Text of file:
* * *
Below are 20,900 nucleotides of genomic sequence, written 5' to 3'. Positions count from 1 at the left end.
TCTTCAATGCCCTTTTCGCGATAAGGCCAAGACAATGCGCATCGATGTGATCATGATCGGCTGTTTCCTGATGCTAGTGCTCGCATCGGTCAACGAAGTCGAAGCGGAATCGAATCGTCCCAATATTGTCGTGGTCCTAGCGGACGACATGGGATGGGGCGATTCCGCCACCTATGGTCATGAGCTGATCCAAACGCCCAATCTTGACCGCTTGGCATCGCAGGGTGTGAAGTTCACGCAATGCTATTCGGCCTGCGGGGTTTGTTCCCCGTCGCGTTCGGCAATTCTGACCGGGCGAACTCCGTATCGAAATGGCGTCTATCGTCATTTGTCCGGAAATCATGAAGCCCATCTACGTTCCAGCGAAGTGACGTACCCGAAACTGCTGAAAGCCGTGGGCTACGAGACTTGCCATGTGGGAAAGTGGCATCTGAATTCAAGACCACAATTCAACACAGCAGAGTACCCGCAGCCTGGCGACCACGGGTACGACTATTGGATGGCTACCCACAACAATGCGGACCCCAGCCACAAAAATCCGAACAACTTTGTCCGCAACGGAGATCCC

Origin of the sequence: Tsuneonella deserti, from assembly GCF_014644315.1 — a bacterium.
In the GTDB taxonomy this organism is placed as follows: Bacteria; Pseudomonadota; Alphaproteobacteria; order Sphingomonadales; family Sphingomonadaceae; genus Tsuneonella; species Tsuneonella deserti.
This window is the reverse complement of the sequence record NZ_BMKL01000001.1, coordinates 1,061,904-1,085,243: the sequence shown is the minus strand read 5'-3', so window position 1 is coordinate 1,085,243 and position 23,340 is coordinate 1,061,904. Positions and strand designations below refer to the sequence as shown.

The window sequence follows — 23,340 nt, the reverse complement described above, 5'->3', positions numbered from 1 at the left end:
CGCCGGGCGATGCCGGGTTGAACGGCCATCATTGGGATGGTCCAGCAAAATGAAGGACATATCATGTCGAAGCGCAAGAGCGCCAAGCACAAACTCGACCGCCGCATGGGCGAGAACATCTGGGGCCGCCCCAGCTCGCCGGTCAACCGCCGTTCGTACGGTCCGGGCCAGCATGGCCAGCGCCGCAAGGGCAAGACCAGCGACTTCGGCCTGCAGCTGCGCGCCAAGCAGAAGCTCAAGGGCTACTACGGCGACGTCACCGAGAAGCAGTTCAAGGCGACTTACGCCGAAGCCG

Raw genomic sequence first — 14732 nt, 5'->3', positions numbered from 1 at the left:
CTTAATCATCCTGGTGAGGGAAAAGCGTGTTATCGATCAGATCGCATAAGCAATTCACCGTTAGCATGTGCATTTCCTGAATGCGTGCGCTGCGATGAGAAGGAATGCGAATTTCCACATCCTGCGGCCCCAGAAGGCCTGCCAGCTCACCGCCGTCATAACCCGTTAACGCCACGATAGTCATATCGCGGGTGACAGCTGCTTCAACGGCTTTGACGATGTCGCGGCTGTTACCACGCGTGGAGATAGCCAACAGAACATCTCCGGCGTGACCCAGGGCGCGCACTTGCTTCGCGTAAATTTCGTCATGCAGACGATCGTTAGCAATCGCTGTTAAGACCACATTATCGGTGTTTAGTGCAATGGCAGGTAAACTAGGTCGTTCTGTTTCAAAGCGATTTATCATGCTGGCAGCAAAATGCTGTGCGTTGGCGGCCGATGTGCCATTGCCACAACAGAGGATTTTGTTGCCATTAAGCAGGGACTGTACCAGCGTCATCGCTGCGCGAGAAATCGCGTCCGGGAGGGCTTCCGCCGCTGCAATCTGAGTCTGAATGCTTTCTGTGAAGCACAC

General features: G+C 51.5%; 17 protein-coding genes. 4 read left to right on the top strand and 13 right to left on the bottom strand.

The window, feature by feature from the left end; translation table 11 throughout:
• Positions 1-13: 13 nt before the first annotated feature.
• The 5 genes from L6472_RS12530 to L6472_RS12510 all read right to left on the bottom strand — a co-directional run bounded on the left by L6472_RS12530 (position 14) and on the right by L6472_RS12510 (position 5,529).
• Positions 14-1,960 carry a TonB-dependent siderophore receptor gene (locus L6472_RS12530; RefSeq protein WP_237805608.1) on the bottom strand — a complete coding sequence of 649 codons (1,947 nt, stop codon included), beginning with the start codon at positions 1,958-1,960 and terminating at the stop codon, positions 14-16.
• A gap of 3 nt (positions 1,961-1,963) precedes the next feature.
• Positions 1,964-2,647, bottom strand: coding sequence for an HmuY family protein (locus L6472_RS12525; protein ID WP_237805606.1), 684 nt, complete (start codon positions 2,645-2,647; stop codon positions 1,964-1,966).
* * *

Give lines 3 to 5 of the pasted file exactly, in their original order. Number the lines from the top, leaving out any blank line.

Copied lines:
Origin of the sequence: Tsuneonella deserti, from assembly GCF_014644315.1 — a bacterium.
In the GTDB taxonomy this organism is placed as follows: Bacteria; Pseudomonadota; Alphaproteobacteria; order Sphingomonadales; family Sphingomonadaceae; genus Tsuneonella; species Tsuneonella deserti.
This window is the reverse complement of the sequence record NZ_BMKL01000001.1, coordinates 1,061,904-1,085,243: the sequence shown is the minus strand read 5'-3', so window position 1 is coordinate 1,085,243 and position 23,340 is coordinate 1,061,904. Positions and strand designations below refer to the sequence as shown.